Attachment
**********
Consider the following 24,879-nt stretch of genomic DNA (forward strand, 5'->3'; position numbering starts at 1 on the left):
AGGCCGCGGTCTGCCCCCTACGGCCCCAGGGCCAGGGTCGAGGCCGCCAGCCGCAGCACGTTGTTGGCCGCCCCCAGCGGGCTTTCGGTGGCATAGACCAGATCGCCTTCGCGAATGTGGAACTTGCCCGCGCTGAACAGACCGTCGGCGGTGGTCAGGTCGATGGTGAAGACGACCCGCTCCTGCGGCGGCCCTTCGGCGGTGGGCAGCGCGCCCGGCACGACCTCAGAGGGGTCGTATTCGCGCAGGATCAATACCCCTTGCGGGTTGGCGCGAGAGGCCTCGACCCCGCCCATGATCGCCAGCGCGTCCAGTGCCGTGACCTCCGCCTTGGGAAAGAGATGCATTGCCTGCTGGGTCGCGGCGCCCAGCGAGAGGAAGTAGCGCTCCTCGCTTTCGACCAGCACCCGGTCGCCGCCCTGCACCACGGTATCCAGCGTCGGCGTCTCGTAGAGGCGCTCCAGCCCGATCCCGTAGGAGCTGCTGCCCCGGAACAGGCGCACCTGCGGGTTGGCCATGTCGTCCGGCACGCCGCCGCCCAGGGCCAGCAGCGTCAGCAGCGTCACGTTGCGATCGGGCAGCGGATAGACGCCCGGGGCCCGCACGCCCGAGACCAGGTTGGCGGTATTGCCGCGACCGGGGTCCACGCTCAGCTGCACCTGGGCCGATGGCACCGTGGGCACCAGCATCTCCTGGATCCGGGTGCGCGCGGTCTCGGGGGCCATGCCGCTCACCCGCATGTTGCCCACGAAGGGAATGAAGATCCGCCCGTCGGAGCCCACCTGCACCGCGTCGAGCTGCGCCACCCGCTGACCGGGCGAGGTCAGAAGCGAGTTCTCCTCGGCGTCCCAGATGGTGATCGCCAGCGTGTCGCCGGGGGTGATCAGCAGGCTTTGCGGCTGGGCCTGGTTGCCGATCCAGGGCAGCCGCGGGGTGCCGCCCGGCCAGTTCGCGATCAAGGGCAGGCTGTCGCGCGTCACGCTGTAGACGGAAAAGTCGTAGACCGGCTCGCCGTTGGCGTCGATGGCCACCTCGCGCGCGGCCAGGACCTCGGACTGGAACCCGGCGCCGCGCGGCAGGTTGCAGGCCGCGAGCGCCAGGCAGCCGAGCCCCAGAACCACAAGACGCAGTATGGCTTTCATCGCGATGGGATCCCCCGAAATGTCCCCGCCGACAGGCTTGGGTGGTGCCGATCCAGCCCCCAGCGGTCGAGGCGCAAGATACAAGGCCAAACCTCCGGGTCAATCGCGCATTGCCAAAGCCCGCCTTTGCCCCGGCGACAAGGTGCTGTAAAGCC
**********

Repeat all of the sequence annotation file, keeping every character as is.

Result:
Consider the following 24,879-nt stretch of genomic DNA (forward strand, 5'->3'; position numbering starts at 1 on the left):
AGGCCGCGGTCTGCCCCCTACGGCCCCAGGGCCAGGGTCGAGGCCGCCAGCCGCAGCACGTTGTTGGCCGCCCCCAGCGGGCTTTCGGTGGCATAGACCAGATCGCCTTCGCGAATGTGGAACTTGCCCGCGCTGAACAGACCGTCGGCGGTGGTCAGGTCGATGGTGAAGACGACCCGCTCCTGCGGCGGCCCTTCGGCGGTGGGCAGCGCGCCCGGCACGACCTCAGAGGGGTCGTATTCGCGCAGGATCAATACCCCTTGCGGGTTGGCGCGAGAGGCCTCGACCCCGCCCATGATCGCCAGCGCGTCCAGTGCCGTGACCTCCGCCTTGGGAAAGAGATGCATTGCCTGCTGGGTCGCGGCGCCCAGCGAGAGGAAGTAGCGCTCCTCGCTTTCGACCAGCACCCGGTCGCCGCCCTGCACCACGGTATCCAGCGTCGGCGTCTCGTAGAGGCGCTCCAGCCCGATCCCGTAGGAGCTGCTGCCCCGGAACAGGCGCACCTGCGGGTTGGCCATGTCGTCCGGCACGCCGCCGCCCAGGGCCAGCAGCGTCAGCAGCGTCACGTTGCGATCGGGCAGCGGATAGACGCCCGGGGCCCGCACGCCCGAGACCAGGTTGGCGGTATTGCCGCGACCGGGGTCCACGCTCAGCTGCACCTGGGCCGATGGCACCGTGGGCACCAGCATCTCCTGGATCCGGGTGCGCGCGGTCTCGGGGGCCATGCCGCTCACCCGCATGTTGCCCACGAAGGGAATGAAGATCCGCCCGTCGGAGCCCACCTGCACCGCGTCGAGCTGCGCCACCCGCTGACCGGGCGAGGTCAGAAGCGAGTTCTCCTCGGCGTCCCAGATGGTGATCGCCAGCGTGTCGCCGGGGGTGATCAGCAGGCTTTGCGGCTGGGCCTGGTTGCCGATCCAGGGCAGCCGCGGGGTGCCGCCCGGCCAGTTCGCGATCAAGGGCAGGCTGTCGCGCGTCACGCTGTAGACGGAAAAGTCGTAGACCGGCTCGCCGTTGGCGTCGATGGCCACCTCGCGCGCGGCCAGGACCTCGGACTGGAACCCGGCGCCGCGCGGCAGGTTGCAGGCCGCGAGCGCCAGGCAGCCGAGCCCCAGAACCACAAGACGCAGTATGGCTTTCATCGCGATGGGATCCCCCGAAATGTCCCCGCCGACAGGCTTGGGTGGTGCCGATCCAGCCCCCAGCGGTCGAGGCGCAAGATACAAGGCCAAACCTCCGGGTCAATCGCGCATTGCCAAAGCCCGCCTTTGCCCCGGCGACAAGGTGCTGTAAAGCC